When someone uses photographs of you without your permission
Many people, on finding that their image has been used to promote weight loss, may feel a little flattered, unless, of course, it is the “Before” rather than the “After” shot, but an attractive fitness trainer whose underwear shots were taken without her permission and used to promote slimming products on Facebook in another country was understandably livid.
Will Facebook rush into action? Well, it all depends.
Facebook will act if you can prove that your IPR have been infringed. Forinstance, the person taking a photograph is usually the copyright owner. By uploading the photograph, it has been copied. Facebook should act quickly to remove the infringing photograph. This is because generally, internationally, a company which hosts a site can be liable if they do not act to remove infringing material within 48 hours of being informed of the infringement. But, unless it was a selfie, or taken by your employee (depending on the jurisdiction), or you have a license or assignment of the IPR by the person who took the picture, you are not the copyright owner and do not have the right to enforce copyright in the photograph.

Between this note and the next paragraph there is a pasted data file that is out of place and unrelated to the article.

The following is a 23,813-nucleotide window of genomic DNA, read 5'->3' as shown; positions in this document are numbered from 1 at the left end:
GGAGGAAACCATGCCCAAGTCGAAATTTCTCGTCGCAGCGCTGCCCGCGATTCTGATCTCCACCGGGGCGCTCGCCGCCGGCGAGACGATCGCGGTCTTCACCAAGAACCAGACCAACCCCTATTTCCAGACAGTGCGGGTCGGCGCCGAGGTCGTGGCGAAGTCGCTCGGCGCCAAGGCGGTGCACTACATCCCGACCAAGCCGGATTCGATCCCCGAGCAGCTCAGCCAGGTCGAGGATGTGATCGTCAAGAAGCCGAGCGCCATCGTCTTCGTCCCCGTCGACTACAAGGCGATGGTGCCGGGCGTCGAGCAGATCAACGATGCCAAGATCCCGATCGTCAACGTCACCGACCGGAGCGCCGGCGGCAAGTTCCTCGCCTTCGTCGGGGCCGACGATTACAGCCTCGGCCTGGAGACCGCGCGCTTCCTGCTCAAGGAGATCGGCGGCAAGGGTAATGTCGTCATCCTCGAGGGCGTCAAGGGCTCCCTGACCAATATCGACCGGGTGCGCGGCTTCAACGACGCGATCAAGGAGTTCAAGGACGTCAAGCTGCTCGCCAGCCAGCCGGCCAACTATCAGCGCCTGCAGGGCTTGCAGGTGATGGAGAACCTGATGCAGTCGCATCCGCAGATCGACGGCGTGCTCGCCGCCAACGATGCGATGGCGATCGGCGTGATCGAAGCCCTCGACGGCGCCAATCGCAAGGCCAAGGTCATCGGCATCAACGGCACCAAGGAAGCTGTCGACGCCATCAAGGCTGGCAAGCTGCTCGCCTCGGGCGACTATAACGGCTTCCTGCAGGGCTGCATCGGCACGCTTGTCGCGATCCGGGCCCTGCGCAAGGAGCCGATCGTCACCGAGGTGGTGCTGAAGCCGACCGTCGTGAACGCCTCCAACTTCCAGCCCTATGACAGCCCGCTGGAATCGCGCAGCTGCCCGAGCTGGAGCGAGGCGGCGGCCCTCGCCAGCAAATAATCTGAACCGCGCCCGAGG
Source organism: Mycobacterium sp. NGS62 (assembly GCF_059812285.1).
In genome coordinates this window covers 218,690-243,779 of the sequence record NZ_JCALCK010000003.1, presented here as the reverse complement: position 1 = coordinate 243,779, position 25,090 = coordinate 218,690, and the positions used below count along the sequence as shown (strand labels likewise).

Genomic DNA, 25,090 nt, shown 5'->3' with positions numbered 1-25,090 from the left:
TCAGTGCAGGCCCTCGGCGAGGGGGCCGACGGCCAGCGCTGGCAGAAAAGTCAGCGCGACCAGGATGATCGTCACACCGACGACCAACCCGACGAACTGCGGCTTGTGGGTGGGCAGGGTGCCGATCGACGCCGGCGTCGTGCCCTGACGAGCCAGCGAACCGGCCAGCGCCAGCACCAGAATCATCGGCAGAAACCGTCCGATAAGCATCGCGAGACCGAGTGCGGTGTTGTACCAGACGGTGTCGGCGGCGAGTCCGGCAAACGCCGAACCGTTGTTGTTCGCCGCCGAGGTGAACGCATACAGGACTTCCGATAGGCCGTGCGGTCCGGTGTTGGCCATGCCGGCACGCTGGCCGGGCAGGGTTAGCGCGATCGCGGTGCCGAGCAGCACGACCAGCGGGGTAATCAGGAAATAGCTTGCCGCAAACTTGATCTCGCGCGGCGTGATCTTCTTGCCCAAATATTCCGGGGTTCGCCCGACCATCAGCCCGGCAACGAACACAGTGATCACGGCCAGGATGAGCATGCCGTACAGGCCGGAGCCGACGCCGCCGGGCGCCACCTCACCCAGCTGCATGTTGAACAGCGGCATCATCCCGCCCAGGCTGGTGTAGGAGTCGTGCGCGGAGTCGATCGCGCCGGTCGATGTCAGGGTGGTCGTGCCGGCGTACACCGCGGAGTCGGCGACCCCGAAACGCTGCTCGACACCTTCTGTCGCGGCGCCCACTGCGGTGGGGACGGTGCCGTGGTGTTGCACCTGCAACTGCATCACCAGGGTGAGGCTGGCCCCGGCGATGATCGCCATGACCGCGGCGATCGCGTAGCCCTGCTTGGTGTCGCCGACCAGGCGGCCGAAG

Have her image rights been infringed? This is an argument used by celebrities whose images are used to promote a product without their permission. Here, Facebook should act, as she is in the business of being a trainer and her image is part of the goodwill of her business.
Has she been defamed? Imputations of being fat, taking drugs, or being willing to strip off for money are insults that most people can laugh off, unless it is about them. But America has comparatively lax laws on defamation, as freedom of speech is a fundamental right of every US citizen and they can say what they like about anybody. Hence, the popularity of guns.
Therefore, Facebook may not be eager to act but can be forced to do so by courts in the countries where the defamatory statement was made or received. Lawyers in Australia, particularly judges, take abusive imputations very seriously, especially about being bald and/ or deaf.
Has her privacy been breached? Displaying an image of someone, even if it is in their underwear, is not a breach of their privacy, unless there is a good reason for it to be confidential.mThere are probably a number of national trading standards organisations to which she could protest, but they may not act quickly, or at all. Therefore, it is advisable to get your arguments in order before you approach Facebook demanding that they take photos down.
Disclaimer: All references to underwear, being overweight, selfies,
employees taking inappropriate photographs, disrobing, drug taking,
inappropriate use of firearms, ineffective lawmakers, trading standard
organisations being any slower than any other government body are pure
inventions to try and keep the readers’ attention and nothing to do with
the news report which sparked this article. Any resemblance to real
persons or events, living or dead, fat or thin is purely coincidental.